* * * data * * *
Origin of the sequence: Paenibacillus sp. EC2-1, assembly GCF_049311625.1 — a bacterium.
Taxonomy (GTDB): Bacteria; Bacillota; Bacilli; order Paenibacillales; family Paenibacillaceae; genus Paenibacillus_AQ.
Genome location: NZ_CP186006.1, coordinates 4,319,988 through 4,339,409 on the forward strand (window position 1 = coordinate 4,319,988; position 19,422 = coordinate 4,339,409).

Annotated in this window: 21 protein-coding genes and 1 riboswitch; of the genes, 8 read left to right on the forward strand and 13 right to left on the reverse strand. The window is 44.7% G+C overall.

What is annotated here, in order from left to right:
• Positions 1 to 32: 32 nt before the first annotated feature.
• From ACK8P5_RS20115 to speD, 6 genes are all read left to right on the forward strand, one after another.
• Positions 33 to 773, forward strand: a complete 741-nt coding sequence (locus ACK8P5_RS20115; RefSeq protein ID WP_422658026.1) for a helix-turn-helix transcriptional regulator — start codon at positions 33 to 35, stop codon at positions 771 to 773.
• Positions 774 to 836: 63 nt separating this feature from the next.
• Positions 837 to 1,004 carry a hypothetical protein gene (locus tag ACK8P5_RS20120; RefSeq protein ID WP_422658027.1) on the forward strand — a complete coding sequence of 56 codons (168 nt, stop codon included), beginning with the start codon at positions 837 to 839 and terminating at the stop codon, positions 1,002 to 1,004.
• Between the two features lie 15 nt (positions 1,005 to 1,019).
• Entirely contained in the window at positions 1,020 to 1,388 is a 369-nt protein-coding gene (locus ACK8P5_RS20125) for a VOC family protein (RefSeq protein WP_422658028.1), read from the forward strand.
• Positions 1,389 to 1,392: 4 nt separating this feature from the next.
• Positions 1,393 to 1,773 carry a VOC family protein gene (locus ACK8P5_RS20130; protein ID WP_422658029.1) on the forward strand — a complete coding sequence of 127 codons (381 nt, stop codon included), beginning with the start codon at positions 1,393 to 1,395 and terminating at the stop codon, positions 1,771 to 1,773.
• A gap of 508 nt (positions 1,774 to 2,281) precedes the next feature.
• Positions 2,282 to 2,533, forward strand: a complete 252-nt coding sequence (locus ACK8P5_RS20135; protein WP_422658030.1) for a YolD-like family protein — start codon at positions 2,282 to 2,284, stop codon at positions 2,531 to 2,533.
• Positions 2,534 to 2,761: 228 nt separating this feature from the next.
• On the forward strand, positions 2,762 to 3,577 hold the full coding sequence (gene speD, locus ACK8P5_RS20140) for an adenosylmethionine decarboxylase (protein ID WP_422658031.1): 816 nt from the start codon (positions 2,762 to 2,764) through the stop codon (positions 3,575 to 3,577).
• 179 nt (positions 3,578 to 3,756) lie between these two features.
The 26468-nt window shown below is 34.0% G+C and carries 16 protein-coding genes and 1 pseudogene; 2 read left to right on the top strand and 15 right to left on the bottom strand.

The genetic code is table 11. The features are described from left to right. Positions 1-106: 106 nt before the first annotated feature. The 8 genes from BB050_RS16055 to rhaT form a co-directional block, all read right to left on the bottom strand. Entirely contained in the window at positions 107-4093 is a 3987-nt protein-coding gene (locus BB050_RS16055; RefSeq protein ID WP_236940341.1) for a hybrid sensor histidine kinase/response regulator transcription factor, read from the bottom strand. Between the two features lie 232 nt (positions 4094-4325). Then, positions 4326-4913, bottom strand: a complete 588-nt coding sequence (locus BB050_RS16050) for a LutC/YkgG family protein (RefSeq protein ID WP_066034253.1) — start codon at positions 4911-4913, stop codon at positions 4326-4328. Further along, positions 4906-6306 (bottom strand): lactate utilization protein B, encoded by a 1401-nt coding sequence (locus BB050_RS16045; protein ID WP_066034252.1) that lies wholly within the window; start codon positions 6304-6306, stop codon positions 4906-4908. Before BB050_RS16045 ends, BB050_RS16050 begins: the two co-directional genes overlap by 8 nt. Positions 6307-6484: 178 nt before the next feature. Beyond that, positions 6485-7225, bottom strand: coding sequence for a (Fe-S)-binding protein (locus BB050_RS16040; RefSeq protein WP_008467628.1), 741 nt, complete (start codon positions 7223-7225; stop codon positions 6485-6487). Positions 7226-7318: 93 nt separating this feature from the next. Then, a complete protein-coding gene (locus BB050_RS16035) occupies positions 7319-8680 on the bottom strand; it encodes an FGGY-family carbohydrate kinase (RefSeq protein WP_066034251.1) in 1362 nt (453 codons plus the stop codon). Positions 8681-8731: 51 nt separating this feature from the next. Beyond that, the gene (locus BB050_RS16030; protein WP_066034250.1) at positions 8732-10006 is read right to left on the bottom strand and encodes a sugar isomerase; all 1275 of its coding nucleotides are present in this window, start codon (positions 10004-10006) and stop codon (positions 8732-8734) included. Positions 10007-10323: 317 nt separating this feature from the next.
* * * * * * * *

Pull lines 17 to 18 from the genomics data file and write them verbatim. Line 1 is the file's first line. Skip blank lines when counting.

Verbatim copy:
• Positions 2,534 to 2,761: 228 nt separating this feature from the next.
• On the forward strand, positions 2,762 to 3,577 hold the full coding sequence (gene speD, locus ACK8P5_RS20140) for an adenosylmethionine decarboxylase (protein ID WP_422658031.1): 816 nt from the start codon (positions 2,762 to 2,764) through the stop codon (positions 3,575 to 3,577).